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CPTAC Releases UCEC, ccRCC Discovery Data and Other Study Datasets

CPTAC Releases New Datasets

The Clinical Proteomic Tumor Analysis Consortium (CPTAC) is releasing the latest proteomic discovery datasets for Uterine Corpus Endometrial Carcinoma (UCEC) and Clear Cell Renal Cell Carcinoma (ccRCC).

CPTAC has previously demonstrated how proteogenomics reveals new insights into cancer biology. Because of the scientific progress already made by the program, CPTAC is leveraging its investment in proteogenomics by characterizing UCEC and ccRCC and providing publicly available proteomic data for these latest tumor types.

In addition, CPTAC has also released data on the NCI-7 cell line panel and the use of SEER (surveillance, epidemiology and end results) repository tissues for cancer proteomic studies.

Visit the CPTAC Data Portal to accept the data use agreement and access and download data files from these four studies.

UCEC and ccRCC Discovery Data

Endometrial cancer is the most common cancer of the female reproductive organs. It’s estimated that 63,230 new cases will occur in the U.S. in 2018.

Kidney cancer is among the top 10 most common cancers in both men and women. It is estimated that 65,340 new cases of kidney and renal pelvis cancer will occur in the U.S. in 2018. CCRCC identified as the most common prevalent molecular subtype.

Both cancer types have undergone global proteome and phosphoproteome analysis following the recently published CPTAC optimized workflow. Proteome and phosphoproteome data, peptide spectrum analyses (PSMs), and protein summary reports from the CPTAC common data analysis pipeline (CDAP) are available for both cancer types.

The CPTAC publication embargo ends June 1, 2019 for UCEC and ccRCC discovery data.

Tissue Repositories for Cancer Proteomic Studies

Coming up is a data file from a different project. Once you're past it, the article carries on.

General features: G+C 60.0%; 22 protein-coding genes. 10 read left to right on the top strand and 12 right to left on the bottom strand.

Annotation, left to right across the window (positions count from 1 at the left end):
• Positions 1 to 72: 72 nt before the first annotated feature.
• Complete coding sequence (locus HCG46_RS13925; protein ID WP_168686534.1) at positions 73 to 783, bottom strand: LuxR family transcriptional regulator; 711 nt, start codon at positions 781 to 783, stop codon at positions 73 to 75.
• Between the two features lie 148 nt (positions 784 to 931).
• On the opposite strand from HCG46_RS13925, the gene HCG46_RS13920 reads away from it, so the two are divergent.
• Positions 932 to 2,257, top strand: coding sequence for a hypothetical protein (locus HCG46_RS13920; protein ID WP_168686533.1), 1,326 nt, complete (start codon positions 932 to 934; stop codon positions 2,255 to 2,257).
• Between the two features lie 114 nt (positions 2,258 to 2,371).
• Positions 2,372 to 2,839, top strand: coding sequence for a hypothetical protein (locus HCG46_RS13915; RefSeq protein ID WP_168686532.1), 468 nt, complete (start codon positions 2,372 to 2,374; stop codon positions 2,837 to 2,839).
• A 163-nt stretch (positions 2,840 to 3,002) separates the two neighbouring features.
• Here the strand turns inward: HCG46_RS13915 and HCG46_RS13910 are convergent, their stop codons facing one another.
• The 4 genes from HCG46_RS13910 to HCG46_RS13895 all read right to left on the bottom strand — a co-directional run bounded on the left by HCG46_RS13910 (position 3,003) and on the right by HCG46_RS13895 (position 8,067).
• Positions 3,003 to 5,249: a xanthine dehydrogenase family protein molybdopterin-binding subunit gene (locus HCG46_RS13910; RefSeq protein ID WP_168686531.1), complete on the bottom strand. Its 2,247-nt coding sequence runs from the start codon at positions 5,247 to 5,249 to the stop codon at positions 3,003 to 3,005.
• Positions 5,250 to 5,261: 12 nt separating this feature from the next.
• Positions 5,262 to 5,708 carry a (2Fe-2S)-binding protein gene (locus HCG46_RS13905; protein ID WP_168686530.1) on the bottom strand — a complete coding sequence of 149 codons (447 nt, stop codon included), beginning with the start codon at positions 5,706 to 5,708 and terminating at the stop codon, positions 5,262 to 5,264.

Data is also available from the study published in Clinical Proteomics, where NCI SEER repository tissues were evaluated as a resource for proteomic and phosphoproteomic mass spectrometry analyses.

The study in collaboration with CPTAC, the Division of Cancer Treatment and Diagnosis, and the Division of Cancer Control and Population Science found protein amounts that were suitable for expression analysis in patient samples stored up to 32 years. The study opens doors for future proteomic studies and reduces the need for fresh frozen specimens.

NCI-7 Cell Line Panel

CPTAC is also committed to developing and applying analytical standards that enable the cancer research community to use reproducible and efficient proteomic and proteogenomic approaches.

With this commitment, CPTAC has conducted platform validation for each Proteome Characterization Center (PCC) using patient-derived xenografts (PDXs) as comparative reference (CompRef) material to evaluate the performance of mass spectrometry analysis and monitor workflow performance over time.

While PDX models are representative of a tumor’s heterogeneity and microenvironment, implantation is highly technical, tumor growth can be slow, tumor tissue yields can be low and impact the amount of material needed for a multicenter pipeline analysis and requires the sacrifice of many animals.

As a result, CPTAC investigator Dr. Hui Zhang and her research team at Johns Hopkins University evaluated a new reference material for mass spectrometric analysis of the human proteome.

As reported in the Journal of Proteome Research, the investigators generated and evaluated the NCI-7 Cell Line Panel as a longitudinal reference standard for CPTAC-related studies, for interlaboratory instrumentation QC, and intra-laboratory benchmarking and comparison.

Comprised of seven cancer cell lines from the NCI-60 Cell Line Panel, the NCI-7 reference materials showed consistent global proteome and phosphoproteome expression profiles across three distinct sample preparations and are representative of 88% of the human genome.

Proteomic analysis identified 63% of the predicted NCI-7 genome in a single data set. Since sample preparation is critical for proteomic analyses and can impact accuracy of downstream quantitation, the investigators devised a strategy to assess sample preparation metrics that could be applied in future benchmarking studies as a measurement of laboratory performance.

These results show that the NCI-7 cell line material is suitable as a reference standard for assessing the performance of CPTAC PCCs, with potential future applications as a universal proteomic reference material.

Visit the CPTAC Data Portal to accept the data use agreement and access and download data files from these four studies.